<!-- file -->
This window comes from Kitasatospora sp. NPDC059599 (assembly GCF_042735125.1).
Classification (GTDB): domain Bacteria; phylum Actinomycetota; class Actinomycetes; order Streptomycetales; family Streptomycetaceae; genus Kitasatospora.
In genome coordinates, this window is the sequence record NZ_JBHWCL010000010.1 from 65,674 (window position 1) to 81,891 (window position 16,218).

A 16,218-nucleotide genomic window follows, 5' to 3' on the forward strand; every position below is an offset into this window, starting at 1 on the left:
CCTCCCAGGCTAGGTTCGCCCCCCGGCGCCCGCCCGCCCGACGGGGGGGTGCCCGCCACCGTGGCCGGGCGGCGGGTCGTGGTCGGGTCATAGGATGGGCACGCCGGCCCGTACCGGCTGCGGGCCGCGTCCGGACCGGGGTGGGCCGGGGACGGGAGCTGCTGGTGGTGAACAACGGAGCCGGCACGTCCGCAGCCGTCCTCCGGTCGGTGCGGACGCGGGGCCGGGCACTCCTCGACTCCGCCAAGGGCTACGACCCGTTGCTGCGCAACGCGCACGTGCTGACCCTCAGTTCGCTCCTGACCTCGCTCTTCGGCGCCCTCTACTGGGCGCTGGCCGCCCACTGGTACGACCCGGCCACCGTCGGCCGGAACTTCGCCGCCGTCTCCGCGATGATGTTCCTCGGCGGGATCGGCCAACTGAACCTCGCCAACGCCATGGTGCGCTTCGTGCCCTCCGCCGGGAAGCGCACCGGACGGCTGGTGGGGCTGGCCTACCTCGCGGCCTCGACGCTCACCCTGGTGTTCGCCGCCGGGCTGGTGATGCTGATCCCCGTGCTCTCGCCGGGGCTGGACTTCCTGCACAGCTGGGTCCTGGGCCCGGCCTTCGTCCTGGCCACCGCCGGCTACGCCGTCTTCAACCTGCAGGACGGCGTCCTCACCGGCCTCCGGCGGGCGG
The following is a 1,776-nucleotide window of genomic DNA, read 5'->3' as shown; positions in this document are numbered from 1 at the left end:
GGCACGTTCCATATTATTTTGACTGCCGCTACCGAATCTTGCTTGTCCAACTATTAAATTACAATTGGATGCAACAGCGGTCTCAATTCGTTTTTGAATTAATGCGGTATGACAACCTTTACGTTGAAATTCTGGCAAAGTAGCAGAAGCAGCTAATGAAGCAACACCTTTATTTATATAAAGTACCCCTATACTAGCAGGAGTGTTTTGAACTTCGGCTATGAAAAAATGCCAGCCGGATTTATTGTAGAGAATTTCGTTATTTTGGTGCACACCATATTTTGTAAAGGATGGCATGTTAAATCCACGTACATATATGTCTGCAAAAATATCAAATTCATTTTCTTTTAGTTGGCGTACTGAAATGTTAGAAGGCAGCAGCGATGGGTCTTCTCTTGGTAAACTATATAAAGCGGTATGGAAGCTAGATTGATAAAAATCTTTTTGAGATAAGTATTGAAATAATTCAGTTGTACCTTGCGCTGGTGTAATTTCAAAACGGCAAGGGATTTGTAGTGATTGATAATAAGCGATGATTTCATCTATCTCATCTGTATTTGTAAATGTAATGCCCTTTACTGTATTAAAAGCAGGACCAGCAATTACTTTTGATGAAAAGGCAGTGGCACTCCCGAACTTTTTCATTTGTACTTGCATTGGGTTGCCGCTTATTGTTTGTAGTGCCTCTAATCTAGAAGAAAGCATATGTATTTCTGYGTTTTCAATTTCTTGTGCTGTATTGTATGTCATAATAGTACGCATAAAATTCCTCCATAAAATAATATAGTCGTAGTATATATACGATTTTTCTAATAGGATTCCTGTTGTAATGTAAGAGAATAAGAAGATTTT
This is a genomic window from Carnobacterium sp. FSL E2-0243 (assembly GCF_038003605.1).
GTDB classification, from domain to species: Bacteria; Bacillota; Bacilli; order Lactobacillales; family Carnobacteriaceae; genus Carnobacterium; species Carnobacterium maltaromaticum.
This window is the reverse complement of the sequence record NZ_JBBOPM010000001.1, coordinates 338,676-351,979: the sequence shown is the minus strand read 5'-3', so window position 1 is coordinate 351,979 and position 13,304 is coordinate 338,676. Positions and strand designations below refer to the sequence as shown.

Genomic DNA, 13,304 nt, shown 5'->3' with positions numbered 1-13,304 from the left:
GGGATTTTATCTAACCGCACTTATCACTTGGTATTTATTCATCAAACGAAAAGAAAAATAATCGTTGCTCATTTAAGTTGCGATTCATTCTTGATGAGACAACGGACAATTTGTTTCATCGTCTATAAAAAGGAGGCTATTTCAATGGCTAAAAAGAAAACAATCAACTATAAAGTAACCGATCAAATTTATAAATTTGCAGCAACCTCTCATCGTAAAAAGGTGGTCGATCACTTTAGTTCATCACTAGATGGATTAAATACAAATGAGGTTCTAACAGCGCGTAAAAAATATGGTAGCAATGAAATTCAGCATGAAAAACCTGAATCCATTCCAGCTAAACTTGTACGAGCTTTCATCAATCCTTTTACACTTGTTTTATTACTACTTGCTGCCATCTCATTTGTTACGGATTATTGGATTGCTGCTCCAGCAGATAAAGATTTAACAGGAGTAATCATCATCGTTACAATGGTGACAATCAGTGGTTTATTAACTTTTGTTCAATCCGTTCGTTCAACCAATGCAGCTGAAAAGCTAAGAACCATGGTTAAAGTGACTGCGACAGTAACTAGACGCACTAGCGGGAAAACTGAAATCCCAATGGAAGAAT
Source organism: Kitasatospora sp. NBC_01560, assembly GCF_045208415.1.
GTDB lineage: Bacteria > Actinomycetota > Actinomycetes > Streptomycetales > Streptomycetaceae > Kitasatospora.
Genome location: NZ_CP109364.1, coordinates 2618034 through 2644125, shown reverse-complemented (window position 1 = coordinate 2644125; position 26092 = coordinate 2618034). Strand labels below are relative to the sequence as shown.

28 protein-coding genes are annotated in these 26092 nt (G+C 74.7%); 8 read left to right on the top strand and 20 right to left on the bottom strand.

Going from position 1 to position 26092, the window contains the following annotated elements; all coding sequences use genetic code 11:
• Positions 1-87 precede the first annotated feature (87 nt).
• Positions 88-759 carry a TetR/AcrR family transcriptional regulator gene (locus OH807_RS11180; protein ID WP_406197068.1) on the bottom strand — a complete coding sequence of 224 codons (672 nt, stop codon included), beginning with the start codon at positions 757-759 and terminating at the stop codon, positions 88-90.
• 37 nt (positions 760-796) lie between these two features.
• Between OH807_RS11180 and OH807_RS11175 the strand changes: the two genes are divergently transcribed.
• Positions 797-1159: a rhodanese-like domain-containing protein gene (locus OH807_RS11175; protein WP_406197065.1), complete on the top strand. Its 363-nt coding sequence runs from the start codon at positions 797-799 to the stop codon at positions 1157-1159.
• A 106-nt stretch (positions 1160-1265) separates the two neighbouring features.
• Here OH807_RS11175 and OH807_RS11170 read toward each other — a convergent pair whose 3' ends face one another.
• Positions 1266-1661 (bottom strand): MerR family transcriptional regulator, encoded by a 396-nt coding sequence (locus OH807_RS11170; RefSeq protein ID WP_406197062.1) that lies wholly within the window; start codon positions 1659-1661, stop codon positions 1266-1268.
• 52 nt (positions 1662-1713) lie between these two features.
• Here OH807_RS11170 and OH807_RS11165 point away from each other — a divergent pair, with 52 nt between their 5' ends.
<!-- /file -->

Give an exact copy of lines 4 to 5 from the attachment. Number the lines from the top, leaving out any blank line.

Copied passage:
A 16,218-nucleotide genomic window follows, 5' to 3' on the forward strand; every position below is an offset into this window, starting at 1 on the left:
CCTCCCAGGCTAGGTTCGCCCCCCGGCGCCCGCCCGCCCGACGGGGGGGTGCCCGCCACCGTGGCCGGGCGGCGGGTCGTGGTCGGGTCATAGGATGGGCACGCCGGCCCGTACCGGCTGCGGGCCGCGTCCGGACCGGGGTGGGCCGGGGACGGGAGCTGCTGGTGGTGAACAACGGAGCCGGCACGTCCGCAGCCGTCCTCCGGTCGGTGCGGACGCGGGGCCGGGCACTCCTCGACTCCGCCAAGGGCTACGACCCGTTGCTGCGCAACGCGCACGTGCTGACCCTCAGTTCGCTCCTGACCTCGCTCTTCGGCGCCCTCTACTGGGCGCTGGCCGCCCACTGGTACGACCCGGCCACCGTCGGCCGGAACTTCGCCGCCGTCTCCGCGATGATGTTCCTCGGCGGGATCGGCCAACTGAACCTCGCCAACGCCATGGTGCGCTTCGTGCCCTCCGCCGGGAAGCGCACCGGACGGCTGGTGGGGCTGGCCTACCTCGCGGCCTCGACGCTCACCCTGGTGTTCGCCGCCGGGCTGGTGATGCTGATCCCCGTGCTCTCGCCGGGGCTGGACTTCCTGCACAGCTGGGTCCTGGGCCCGGCCTTCGTCCTGGCCACCGCCGGCTACGCCGTCTTCAACCTGCAGGACGGCGTCCTCACCGGCCTCCGGCGGGCGG